I am not a nutritionist, so let me preface some of this post by saying that none of this information is backed by scientific research or any form of qualification, and that following any of the advice / recipe below could be considered dangerous.
Staying fed on a bike and keeping your energy levels up can be an expensive affair. You need to stay hydrated, and you need to keep feeding yourself sugary rubbish to keep your energy high and there’s a vast array of product out there that is designed specifically to keep you in the pocket of performance. However it does tend to be on the expensive side, and I’m never sure if an energy gel does anything that a nice chunk of battenburg doesn’t. Since I’m no elite athlete, I honestly couldn’t say I notice a difference in my performance whether I’m cake fuelled or gel fuelled. Equally, with hydration, I’m told by those who know much more than I do that, a bidon of water is not as effective at rehydrating as a bidon filled with your sports drink of choice…
Recently my younger brother, who is a certified genius, pointed out to me that the hydration powders that you buy in the chemist when you have a case of the trots, are a good chunk cheaper than the ‘sports drinks’ you can buy, and do the same job. So I took his advice and got some. I haven’t yet died from dehydration on a ride, so I’m going to assume that there was some truth in his words. Staying with the poop theme, I decided that spending £1.50 a sachet on energy gels, when I can be consuming 6 or more on a long ride, is just daft, so I acquired several packs of dried fruits and whizzed them up in a blender. The resultant mush looked worrying like actual crap,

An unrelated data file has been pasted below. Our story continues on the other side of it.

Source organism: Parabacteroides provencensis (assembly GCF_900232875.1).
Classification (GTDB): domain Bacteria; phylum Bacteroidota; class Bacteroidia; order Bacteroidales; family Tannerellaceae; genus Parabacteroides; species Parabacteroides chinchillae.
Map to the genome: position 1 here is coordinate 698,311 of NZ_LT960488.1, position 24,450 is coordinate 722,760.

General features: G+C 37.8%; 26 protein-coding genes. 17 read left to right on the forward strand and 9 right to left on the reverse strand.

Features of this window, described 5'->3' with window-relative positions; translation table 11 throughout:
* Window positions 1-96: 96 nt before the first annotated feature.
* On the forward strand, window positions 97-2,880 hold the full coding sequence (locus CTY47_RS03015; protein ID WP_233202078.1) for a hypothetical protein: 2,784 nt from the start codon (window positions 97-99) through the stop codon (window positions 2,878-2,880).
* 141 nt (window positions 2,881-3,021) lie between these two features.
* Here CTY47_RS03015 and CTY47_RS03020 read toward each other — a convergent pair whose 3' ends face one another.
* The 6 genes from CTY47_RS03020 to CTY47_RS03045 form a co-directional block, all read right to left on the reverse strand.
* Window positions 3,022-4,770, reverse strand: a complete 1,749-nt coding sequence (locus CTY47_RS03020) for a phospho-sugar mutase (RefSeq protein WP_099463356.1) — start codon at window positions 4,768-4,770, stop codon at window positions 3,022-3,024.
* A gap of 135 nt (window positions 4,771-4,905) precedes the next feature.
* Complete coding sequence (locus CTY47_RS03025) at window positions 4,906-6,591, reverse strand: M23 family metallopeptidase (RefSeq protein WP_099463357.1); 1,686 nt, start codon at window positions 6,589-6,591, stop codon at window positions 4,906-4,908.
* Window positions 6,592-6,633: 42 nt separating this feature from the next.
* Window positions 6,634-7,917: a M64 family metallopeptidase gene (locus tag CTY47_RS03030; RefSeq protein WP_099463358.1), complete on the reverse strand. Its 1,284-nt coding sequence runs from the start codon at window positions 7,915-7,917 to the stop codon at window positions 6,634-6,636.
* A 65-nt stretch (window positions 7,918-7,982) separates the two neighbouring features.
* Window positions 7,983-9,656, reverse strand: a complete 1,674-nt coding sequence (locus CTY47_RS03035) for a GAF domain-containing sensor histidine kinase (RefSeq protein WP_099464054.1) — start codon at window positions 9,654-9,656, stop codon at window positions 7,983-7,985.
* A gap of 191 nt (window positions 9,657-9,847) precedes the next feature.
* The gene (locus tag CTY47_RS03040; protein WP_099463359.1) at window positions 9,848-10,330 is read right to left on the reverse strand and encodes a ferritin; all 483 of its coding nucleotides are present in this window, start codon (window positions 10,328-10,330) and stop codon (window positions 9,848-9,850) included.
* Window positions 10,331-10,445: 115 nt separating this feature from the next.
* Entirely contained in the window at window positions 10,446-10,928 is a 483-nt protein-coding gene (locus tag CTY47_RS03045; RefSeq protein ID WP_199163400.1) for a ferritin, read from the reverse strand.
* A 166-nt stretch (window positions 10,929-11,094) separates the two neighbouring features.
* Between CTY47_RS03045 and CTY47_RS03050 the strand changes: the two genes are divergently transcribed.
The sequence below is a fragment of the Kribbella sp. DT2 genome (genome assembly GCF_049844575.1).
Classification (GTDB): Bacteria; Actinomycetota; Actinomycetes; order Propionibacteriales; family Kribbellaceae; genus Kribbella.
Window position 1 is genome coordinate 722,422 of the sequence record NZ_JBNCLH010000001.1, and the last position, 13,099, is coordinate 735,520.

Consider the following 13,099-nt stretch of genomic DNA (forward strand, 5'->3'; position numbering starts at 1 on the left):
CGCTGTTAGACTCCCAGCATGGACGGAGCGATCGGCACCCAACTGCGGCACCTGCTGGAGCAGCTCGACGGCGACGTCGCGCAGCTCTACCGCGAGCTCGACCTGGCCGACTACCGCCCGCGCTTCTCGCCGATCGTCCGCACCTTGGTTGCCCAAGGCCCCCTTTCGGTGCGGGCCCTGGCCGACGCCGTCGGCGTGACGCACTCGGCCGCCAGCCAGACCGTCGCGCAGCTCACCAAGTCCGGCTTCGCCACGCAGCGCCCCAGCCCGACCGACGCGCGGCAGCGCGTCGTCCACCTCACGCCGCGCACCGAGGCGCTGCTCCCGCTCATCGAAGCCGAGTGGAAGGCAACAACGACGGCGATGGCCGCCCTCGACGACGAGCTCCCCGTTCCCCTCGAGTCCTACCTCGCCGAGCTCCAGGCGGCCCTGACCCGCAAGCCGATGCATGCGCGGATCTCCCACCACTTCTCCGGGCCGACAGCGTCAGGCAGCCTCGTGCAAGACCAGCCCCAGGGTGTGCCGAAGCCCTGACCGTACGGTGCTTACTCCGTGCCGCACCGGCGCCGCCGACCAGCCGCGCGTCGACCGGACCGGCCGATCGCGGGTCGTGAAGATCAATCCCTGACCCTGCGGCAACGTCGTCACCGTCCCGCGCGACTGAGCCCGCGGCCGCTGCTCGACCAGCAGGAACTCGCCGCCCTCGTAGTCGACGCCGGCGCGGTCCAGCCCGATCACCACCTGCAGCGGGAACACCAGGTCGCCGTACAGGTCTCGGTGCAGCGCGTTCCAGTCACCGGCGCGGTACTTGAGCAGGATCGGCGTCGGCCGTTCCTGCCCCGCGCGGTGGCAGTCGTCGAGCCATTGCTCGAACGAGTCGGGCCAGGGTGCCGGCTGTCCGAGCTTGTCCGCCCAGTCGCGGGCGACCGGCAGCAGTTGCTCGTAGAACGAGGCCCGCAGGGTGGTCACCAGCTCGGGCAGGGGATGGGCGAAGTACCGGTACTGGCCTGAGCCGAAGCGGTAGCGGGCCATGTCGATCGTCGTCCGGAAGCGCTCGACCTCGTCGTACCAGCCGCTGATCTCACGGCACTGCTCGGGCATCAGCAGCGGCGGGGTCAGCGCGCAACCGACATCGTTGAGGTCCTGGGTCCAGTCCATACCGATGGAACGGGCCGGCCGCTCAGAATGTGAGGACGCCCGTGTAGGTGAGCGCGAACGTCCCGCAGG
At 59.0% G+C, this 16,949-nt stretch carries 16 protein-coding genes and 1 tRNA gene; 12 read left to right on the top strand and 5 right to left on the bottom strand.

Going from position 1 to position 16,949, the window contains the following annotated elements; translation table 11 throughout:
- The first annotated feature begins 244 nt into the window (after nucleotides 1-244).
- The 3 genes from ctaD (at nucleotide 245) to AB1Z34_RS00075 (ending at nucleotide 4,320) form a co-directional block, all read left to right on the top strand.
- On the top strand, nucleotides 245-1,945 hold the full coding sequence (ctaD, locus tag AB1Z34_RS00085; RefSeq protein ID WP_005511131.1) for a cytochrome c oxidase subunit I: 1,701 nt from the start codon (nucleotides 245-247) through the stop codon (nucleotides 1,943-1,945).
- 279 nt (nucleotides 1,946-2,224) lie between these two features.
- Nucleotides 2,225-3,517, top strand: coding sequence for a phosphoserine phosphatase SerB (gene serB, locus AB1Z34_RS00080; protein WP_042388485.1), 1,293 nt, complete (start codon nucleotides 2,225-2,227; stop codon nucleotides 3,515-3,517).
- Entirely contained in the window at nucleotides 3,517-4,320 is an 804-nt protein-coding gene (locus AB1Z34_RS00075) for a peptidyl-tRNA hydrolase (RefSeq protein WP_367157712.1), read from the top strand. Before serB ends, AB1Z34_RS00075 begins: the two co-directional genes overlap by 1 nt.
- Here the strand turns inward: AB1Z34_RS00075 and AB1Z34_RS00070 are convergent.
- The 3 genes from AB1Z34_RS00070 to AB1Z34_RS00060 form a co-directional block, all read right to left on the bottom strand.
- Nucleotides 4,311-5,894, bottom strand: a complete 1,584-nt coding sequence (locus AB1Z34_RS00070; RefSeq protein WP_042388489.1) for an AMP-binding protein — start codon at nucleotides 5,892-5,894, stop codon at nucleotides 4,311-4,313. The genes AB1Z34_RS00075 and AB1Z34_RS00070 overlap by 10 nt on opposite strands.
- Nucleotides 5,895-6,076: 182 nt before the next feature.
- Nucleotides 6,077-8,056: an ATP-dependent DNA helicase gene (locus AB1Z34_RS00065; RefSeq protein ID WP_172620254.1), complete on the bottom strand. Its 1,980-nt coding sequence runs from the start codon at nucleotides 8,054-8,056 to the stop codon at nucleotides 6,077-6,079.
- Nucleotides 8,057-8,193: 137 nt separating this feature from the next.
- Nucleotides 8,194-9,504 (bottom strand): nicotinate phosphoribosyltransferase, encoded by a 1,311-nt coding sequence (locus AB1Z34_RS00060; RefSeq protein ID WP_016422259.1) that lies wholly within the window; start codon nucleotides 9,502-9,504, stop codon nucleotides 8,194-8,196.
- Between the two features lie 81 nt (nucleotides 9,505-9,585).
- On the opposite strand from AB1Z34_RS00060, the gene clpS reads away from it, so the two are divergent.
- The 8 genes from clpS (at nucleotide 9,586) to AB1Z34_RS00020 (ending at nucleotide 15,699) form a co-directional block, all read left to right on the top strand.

and with the strategic addition of some nuts or sweet corn, could well be the stuff of a hilarious Jonny Knoxville style practical joke. The dogturd bites, as I like to call them, recipe follows. I calculated that they’re about 65-75 calories for a 25g bite. About 1kg of dried fruit, some nuts and some coconut oil was less than a tenner and makes about 40-50 ‘turds’. And there’s around 60 energy gels worth of energy in that lot. I reckon I’ve saved over £50.
They taste ok too, and they’re definitely no worse on the guts than a normal gel, despite being made from dried fruit.
Toasted sesame seeds or desiccated coconut – a handful
Dried apricots – 100g
Dried Cranberries – 50g
Dates – 50g
Coconut oil – 2 tbsp
Nuts (any) – a handful.
Dump everything except the sesame seeds or desiccated coconut in a blender and whizz until they reach the desired consistency. Divide into portions (I reckon 25g is about a portion) then roll by hand and coat in the sesame seeds or desiccated coconut. Wrap in foil or film or something like that and chill.